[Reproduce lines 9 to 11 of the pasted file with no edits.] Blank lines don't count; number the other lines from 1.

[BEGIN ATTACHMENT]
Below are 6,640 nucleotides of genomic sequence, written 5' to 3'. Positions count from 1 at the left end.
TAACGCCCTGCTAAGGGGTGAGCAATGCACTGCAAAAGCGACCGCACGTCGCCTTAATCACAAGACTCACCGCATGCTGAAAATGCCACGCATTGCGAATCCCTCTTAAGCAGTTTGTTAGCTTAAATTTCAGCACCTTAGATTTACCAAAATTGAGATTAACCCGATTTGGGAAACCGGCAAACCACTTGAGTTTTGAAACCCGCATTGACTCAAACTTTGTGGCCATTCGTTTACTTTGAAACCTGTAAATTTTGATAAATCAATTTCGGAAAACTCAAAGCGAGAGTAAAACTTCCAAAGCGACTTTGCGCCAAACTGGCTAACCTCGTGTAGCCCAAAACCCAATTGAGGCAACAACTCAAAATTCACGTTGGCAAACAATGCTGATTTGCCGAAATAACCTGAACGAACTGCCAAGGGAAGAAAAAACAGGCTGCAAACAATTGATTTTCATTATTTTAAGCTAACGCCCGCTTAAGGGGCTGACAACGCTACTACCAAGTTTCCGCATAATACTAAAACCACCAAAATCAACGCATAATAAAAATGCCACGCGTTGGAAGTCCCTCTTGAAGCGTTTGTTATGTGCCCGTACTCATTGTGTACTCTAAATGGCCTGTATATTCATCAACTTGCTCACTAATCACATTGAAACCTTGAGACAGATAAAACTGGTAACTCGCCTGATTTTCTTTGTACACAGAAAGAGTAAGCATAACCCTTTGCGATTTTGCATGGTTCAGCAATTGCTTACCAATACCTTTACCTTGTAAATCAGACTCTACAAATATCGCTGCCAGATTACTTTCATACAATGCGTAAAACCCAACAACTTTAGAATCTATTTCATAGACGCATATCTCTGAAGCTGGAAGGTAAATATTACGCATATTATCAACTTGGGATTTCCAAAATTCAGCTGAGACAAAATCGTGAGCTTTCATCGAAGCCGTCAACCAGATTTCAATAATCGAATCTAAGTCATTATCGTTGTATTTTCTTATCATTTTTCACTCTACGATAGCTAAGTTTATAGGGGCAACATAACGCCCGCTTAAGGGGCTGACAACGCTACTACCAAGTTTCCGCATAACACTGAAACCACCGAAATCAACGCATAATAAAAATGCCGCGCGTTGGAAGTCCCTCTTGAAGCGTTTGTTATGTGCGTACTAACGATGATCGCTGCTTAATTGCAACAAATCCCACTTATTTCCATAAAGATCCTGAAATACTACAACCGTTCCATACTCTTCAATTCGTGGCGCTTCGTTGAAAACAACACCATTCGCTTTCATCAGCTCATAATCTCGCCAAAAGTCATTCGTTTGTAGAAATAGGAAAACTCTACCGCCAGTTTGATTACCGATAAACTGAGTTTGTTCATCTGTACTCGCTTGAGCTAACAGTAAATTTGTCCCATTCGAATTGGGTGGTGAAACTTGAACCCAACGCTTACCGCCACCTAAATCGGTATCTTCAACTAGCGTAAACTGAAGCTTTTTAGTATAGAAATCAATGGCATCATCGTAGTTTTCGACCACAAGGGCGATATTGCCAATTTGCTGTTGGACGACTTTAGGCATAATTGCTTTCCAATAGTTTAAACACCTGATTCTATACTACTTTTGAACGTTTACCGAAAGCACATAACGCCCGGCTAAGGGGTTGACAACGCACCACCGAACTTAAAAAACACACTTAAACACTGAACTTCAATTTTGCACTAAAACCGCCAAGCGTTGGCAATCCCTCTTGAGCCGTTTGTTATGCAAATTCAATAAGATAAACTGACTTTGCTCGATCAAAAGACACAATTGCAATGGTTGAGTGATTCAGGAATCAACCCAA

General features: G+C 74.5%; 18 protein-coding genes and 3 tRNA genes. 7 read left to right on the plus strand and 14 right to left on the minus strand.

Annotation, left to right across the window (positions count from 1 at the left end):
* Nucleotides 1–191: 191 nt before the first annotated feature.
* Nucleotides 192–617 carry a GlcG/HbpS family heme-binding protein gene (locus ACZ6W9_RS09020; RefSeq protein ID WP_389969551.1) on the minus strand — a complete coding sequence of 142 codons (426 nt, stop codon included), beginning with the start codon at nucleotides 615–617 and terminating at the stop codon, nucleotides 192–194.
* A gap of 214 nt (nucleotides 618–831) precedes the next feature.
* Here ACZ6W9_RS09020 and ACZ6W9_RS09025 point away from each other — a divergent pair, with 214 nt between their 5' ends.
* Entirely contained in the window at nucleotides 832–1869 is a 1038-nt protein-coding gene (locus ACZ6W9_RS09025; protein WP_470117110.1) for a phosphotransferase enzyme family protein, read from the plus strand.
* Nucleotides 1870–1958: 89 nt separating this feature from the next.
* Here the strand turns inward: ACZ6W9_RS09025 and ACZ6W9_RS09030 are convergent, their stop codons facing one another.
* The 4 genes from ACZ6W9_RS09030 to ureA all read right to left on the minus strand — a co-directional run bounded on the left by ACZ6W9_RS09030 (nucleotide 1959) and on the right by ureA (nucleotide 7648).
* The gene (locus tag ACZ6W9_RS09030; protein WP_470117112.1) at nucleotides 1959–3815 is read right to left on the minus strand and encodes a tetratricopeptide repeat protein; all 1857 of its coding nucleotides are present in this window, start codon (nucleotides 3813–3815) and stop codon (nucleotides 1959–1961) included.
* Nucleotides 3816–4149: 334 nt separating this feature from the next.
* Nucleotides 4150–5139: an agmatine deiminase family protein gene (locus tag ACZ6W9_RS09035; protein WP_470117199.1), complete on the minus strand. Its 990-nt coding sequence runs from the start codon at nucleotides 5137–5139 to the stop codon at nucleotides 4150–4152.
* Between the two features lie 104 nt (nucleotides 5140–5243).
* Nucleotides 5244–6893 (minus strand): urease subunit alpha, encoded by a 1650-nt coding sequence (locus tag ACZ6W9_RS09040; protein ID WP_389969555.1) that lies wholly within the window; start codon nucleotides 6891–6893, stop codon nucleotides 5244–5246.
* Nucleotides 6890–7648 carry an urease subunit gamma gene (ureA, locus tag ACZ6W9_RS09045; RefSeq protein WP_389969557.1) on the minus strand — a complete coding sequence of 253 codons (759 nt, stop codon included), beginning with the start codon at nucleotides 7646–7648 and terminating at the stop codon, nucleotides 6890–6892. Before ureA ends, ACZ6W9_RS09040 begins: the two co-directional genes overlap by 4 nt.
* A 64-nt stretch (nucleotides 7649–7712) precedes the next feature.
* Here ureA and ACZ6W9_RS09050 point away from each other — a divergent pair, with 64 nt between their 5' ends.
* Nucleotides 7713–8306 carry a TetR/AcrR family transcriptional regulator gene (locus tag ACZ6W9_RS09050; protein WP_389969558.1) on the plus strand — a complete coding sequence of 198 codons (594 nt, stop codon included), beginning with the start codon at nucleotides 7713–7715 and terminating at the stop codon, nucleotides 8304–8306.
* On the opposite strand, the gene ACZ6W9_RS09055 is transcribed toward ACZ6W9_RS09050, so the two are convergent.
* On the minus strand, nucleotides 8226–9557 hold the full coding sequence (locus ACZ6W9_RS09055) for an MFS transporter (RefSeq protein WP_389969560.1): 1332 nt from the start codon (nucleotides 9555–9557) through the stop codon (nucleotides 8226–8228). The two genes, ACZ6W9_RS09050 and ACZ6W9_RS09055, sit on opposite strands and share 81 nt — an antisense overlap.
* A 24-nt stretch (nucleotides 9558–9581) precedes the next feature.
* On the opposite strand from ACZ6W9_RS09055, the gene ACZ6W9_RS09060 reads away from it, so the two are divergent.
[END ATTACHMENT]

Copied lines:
* Entirely contained in the window at nucleotides 832–1869 is a 1038-nt protein-coding gene (locus ACZ6W9_RS09025; protein WP_470117110.1) for a phosphotransferase enzyme family protein, read from the plus strand.
* Nucleotides 1870–1958: 89 nt separating this feature from the next.
* Here the strand turns inward: ACZ6W9_RS09025 and ACZ6W9_RS09030 are convergent, their stop codons facing one another.